New Cumnock Free Church (1843-1900)
First Secession 1733 and Second Secession 1761
The Church of Scotland, or the Established Church had witnessed a number of divisions
within its ranks since the Restoration of Presbyterianism in 1690. At the core of these schisms were the different views held within the Church on the omnipresent hot-potato of patronage, the right of the congregation to reject candidates presented to it by the patron of their church.This right could be traced back to the days of the Reformation and the First Book of Discipline of 1560-1561.
‘ It appertaineth to the people, and to every several congregation to elect their Minister. For altogether this it to be avoided, that any man be violently intruded or thrust in upon any congregation‘. [Donaldson].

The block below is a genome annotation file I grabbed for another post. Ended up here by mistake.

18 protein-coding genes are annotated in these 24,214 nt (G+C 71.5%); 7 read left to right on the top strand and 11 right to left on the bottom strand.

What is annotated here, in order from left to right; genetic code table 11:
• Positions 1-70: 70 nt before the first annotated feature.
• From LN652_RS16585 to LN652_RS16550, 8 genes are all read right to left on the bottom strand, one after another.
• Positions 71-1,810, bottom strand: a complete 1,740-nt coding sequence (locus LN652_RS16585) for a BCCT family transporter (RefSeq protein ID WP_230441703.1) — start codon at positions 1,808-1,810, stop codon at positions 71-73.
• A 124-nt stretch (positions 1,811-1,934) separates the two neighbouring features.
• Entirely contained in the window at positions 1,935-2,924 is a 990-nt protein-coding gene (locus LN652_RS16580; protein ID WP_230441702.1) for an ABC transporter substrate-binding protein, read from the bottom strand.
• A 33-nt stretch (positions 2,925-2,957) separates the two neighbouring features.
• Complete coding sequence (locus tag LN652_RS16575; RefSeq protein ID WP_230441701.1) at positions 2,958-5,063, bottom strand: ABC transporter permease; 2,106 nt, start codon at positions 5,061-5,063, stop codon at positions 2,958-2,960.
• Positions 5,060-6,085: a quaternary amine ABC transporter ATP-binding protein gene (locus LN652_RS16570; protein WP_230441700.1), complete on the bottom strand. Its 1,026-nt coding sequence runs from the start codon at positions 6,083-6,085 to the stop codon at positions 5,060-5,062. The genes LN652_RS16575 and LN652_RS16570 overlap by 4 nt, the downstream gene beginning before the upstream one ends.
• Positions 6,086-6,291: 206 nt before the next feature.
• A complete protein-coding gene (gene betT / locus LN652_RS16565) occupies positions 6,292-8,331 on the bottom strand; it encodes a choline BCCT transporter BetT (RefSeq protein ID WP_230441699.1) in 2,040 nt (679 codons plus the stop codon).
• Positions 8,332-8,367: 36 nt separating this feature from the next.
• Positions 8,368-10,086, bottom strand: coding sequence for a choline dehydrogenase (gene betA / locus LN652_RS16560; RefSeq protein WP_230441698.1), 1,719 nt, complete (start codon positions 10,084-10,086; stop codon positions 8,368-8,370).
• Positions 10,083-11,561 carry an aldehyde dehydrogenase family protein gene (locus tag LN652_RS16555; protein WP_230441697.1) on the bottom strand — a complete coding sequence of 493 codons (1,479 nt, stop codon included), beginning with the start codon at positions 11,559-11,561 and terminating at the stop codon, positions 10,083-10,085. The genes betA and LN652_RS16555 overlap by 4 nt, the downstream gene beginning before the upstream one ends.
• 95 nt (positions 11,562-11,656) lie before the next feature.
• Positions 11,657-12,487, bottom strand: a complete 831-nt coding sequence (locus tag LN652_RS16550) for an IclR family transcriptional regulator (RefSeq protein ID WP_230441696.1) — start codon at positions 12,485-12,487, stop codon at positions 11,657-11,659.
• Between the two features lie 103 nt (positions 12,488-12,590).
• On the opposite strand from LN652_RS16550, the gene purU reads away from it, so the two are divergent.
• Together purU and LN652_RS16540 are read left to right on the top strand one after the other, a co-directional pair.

The 18th century saw those opposed to civil interference in this fundamental right of the church to leave the main-stream of the Established Church in the First Secession of 1733, under Ebenzer Erskine and then in the Second Secession of 1761 under Thomas Gillespie.
The Disruption 1843
As the new century dawned so too did the age of Evangelicalism, seen as a new threat to the Moderates within the Established Church, leading to10 years of conflict between these two factions. The Evangelical party emerged victorious and in 1834 the General Assembly, the governing body of the Church, passed the ‘Veto Act’, reasserting the fundamental right of a congregation to reject the presentation of the patron. However, victory was short-lived and before the end of the decade private patrons had successfully challenged the veto through the civil courts. Further challenges followed, ultimately resulting in 1842 to the Assembly clearly stating their position on civil encroachment to the Government in the form of the Claim, Declaration and Protest anent the Encroachments of the Court of Session, known simply as the Claim of Right.